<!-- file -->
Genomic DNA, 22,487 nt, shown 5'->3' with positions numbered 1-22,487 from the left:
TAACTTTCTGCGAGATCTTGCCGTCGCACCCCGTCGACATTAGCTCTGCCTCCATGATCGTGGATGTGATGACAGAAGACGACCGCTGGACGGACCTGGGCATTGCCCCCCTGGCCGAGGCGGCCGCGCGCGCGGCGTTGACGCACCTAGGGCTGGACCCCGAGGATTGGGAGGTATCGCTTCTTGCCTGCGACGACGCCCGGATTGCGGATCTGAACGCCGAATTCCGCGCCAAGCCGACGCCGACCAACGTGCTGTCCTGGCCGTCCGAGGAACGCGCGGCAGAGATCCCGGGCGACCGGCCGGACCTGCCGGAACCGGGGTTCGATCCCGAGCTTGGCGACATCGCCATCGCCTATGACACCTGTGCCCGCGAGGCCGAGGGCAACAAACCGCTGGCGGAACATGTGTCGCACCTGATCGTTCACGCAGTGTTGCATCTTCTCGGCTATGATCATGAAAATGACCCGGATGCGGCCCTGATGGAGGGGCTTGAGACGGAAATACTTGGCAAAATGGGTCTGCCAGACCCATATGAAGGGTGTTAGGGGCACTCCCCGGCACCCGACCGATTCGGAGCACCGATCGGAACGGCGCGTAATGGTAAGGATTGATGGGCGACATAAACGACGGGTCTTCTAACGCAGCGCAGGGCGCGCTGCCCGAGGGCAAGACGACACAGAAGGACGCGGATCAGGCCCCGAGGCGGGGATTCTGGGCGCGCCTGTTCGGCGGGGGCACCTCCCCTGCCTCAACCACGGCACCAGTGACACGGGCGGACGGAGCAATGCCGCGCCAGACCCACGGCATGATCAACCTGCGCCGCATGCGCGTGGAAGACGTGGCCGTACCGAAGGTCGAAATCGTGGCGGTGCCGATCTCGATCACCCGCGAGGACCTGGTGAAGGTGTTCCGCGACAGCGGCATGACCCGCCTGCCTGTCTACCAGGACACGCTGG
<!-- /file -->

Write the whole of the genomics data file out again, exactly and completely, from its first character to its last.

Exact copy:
Genomic DNA, 22,487 nt, shown 5'->3' with positions numbered 1-22,487 from the left:
TAACTTTCTGCGAGATCTTGCCGTCGCACCCCGTCGACATTAGCTCTGCCTCCATGATCGTGGATGTGATGACAGAAGACGACCGCTGGACGGACCTGGGCATTGCCCCCCTGGCCGAGGCGGCCGCGCGCGCGGCGTTGACGCACCTAGGGCTGGACCCCGAGGATTGGGAGGTATCGCTTCTTGCCTGCGACGACGCCCGGATTGCGGATCTGAACGCCGAATTCCGCGCCAAGCCGACGCCGACCAACGTGCTGTCCTGGCCGTCCGAGGAACGCGCGGCAGAGATCCCGGGCGACCGGCCGGACCTGCCGGAACCGGGGTTCGATCCCGAGCTTGGCGACATCGCCATCGCCTATGACACCTGTGCCCGCGAGGCCGAGGGCAACAAACCGCTGGCGGAACATGTGTCGCACCTGATCGTTCACGCAGTGTTGCATCTTCTCGGCTATGATCATGAAAATGACCCGGATGCGGCCCTGATGGAGGGGCTTGAGACGGAAATACTTGGCAAAATGGGTCTGCCAGACCCATATGAAGGGTGTTAGGGGCACTCCCCGGCACCCGACCGATTCGGAGCACCGATCGGAACGGCGCGTAATGGTAAGGATTGATGGGCGACATAAACGACGGGTCTTCTAACGCAGCGCAGGGCGCGCTGCCCGAGGGCAAGACGACACAGAAGGACGCGGATCAGGCCCCGAGGCGGGGATTCTGGGCGCGCCTGTTCGGCGGGGGCACCTCCCCTGCCTCAACCACGGCACCAGTGACACGGGCGGACGGAGCAATGCCGCGCCAGACCCACGGCATGATCAACCTGCGCCGCATGCGCGTGGAAGACGTGGCCGTACCGAAGGTCGAAATCGTGGCGGTGCCGATCTCGATCACCCGCGAGGACCTGGTGAAGGTGTTCCGCGACAGCGGCATGACCCGCCTGCCTGTCTACCAGGACACGCTGG